As Sandy Bond, founding partner and principal at architecture firm 3north, and his wife, Page, who owns Page Bond Gallery, continue to update their Fan home, they focus on a well-edited collection. "I want beautiful objects that have enough space so you can appreciate them," he says.
The Bonds' home is a mix of eras and styles with modern items often abutting antiques. "To have everything modern and contemporary can be sterile," says Sandy. "There are certain antique pieces that are really quite beautiful. They're decorated, but you can really set them off by having clean lines next to something ornate. One mistake people often make is feeling like they have to have everything be the same and from the same period."
Because the Bonds are always rotating the art on their walls, light is important to them. Sandy designed renovations to their town home that included knocking down walls and even cutting out portions of the floor to allow plenty of light to enter and interact with their collection throughout the day. "I love having art around. It communicates different things at different times depending on how you're feeling," he says.
Sandy's aesthetic has made a mark on Richmond: He designed some of the area's most eye-catching buildings such as The Virginia Eye Institute, Richmond Ballet building and Maymont Nature Center. In his work he often exposes the building's bones.
"[In my work] it's important that you can see structure. ... There's no attempt made to hide it," he says. "That is the aesthetic."
End Table Bond made this table of leftover pavers from his back yard. "I just thought it would make a great table, if a little heavy," he says. "In front of a house, inside, and in back is all one big area. You can pull elements from outside into the inside and sort of blur the line." Eileen Gray table "I like the simplicity of it and the fact that it's adjustable. It's just very simple and the structure is the design. There's nothing superfluous. You need every piece." Front Porches Bond's Fan front porch is an example of what he believes are important "threshold" spaces for people. "With the sequence of street/porch/inside/upstairs, you go from public to very private," he says. "The porch space is the difference between the very public and private." Cy Twombly 1993 Lithographs "It's very layered with history and meaning. We had lunch with him once and he's just this interesting character. [His Lexington house] was filled with sculpture he'd been working on." Oar Lock from a Gondola "We went to the gondola shop in Venice about 25 years ago and saw them making oar locks ... It's a functional shape that's really quite beautiful in its own right. We were on our honeymoon, and it sort of reminds us of that." Richard Carlyon Painting "It's called ‘Hidden Masked Unseen,' and those are the words in it, but you never quite see it all at once. Your eyes need to really get into it." The Anderson Gallery is planning a retrospective of this former VCU professor's work in September. Eero Saarinen Womb Chair "It's just the most comfortable chair you've ever been in ... Red was the original color that Saarinen made the chair in."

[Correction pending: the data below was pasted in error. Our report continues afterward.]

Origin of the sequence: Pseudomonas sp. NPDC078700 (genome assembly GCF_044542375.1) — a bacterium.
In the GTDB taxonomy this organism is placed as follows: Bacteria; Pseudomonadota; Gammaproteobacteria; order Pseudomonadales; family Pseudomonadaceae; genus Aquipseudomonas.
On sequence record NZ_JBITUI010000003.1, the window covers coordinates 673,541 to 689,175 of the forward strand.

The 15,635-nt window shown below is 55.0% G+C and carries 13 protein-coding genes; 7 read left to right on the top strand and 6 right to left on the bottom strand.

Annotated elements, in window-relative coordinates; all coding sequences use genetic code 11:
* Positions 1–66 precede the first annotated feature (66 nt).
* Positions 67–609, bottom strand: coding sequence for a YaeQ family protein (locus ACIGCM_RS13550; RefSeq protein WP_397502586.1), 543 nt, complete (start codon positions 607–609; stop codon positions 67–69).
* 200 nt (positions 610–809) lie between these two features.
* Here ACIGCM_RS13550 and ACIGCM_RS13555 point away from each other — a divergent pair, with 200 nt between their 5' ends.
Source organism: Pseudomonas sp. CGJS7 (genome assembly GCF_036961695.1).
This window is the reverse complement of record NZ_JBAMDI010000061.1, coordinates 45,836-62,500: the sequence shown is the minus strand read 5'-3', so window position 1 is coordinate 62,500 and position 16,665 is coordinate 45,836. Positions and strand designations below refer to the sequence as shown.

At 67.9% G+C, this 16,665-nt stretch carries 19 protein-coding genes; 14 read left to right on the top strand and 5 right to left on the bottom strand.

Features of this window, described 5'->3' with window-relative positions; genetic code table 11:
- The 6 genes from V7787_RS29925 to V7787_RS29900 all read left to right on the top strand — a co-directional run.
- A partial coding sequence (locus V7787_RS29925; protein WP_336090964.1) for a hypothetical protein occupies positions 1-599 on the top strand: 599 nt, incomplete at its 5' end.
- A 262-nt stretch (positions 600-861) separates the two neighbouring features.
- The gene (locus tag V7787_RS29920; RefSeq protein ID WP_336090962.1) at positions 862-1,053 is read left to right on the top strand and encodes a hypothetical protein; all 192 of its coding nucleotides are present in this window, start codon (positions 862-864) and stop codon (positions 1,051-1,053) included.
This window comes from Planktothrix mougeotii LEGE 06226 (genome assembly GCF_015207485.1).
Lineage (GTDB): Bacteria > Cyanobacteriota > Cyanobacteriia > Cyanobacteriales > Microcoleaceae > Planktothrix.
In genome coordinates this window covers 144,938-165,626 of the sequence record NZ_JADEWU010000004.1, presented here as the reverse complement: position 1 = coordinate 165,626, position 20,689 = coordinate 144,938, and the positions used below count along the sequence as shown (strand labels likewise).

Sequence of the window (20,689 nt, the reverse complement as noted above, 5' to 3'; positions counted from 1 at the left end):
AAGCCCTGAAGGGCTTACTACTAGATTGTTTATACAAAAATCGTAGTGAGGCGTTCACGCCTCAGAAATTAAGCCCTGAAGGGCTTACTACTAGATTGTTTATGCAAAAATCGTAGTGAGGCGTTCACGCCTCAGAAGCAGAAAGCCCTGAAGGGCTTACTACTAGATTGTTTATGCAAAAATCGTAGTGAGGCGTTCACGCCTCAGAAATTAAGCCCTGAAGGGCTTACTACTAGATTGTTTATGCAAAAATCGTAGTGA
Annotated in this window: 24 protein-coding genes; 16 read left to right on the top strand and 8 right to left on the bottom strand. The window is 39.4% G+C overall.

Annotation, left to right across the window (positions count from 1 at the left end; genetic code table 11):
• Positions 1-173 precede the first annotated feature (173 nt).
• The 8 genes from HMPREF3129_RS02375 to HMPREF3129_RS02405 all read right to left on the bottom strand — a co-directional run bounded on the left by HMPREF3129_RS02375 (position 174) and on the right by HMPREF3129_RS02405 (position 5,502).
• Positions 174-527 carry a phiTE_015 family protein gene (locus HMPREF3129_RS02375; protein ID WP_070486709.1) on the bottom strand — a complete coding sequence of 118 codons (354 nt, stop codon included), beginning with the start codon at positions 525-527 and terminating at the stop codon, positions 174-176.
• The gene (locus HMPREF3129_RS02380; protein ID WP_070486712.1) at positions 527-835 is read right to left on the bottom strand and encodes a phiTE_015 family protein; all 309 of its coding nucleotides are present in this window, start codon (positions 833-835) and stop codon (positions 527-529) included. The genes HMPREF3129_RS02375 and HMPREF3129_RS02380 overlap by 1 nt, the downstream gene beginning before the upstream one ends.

Richmond Ballet Building "When I started that job, Stoner Winslett [artistic director of the Ballet] said, ‘We want a ballet factory. We're artists, we work. We don't want a prissy place.' I thought that was just perfect." Page Bond Gallery Bond designed his wife's contemporary art gallery on Main Street. "It is very spare in its design. It's designed so the space itself is a background for the art." Robins Nature & Visitor Center at Maymont "It was actually designed around the exhibit — the exhibit is about the river, the fall line, that's where Richmond is located — and we stepped the building down [the hill] to reflect that. So the building echoes the fall of the river."